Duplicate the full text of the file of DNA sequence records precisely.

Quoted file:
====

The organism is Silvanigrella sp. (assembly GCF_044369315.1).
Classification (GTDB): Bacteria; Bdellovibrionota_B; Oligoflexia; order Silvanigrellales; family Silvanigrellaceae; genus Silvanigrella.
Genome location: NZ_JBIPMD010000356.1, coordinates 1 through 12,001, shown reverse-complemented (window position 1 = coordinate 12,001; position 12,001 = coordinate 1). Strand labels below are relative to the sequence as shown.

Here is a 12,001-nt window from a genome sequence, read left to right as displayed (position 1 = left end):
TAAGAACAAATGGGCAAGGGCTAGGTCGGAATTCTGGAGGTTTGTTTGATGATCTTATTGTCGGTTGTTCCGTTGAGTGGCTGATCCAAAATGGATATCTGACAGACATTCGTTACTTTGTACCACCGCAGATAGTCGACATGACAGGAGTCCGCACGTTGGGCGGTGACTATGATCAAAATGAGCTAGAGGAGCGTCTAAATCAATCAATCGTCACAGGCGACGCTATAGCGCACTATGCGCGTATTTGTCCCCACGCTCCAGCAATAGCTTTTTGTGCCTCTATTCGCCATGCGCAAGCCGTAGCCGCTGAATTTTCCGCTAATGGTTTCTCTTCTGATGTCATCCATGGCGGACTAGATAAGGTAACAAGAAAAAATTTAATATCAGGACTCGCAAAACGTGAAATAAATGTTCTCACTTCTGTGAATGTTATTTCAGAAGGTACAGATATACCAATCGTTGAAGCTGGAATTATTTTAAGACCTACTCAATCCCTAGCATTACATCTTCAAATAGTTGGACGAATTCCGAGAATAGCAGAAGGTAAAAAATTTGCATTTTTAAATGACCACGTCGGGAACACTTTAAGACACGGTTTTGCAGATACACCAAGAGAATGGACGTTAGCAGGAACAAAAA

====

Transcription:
The organism is Silvanigrella sp. (assembly GCF_044369315.1).
Classification (GTDB): Bacteria; Bdellovibrionota_B; Oligoflexia; order Silvanigrellales; family Silvanigrellaceae; genus Silvanigrella.
Genome location: NZ_JBIPMD010000356.1, coordinates 1 through 12,001, shown reverse-complemented (window position 1 = coordinate 12,001; position 12,001 = coordinate 1). Strand labels below are relative to the sequence as shown.

Here is a 12,001-nt window from a genome sequence, read left to right as displayed (position 1 = left end):
TAAGAACAAATGGGCAAGGGCTAGGTCGGAATTCTGGAGGTTTGTTTGATGATCTTATTGTCGGTTGTTCCGTTGAGTGGCTGATCCAAAATGGATATCTGACAGACATTCGTTACTTTGTACCACCGCAGATAGTCGACATGACAGGAGTCCGCACGTTGGGCGGTGACTATGATCAAAATGAGCTAGAGGAGCGTCTAAATCAATCAATCGTCACAGGCGACGCTATAGCGCACTATGCGCGTATTTGTCCCCACGCTCCAGCAATAGCTTTTTGTGCCTCTATTCGCCATGCGCAAGCCGTAGCCGCTGAATTTTCCGCTAATGGTTTCTCTTCTGATGTCATCCATGGCGGACTAGATAAGGTAACAAGAAAAAATTTAATATCAGGACTCGCAAAACGTGAAATAAATGTTCTCACTTCTGTGAATGTTATTTCAGAAGGTACAGATATACCAATCGTTGAAGCTGGAATTATTTTAAGACCTACTCAATCCCTAGCATTACATCTTCAAATAGTTGGACGAATTCCGAGAATAGCAGAAGGTAAAAAATTTGCATTTTTAAATGACCACGTCGGGAACACTTTAAGACACGGTTTTGCAGATACACCAAGAGAATGGACGTTAGCAGGAACAAAAA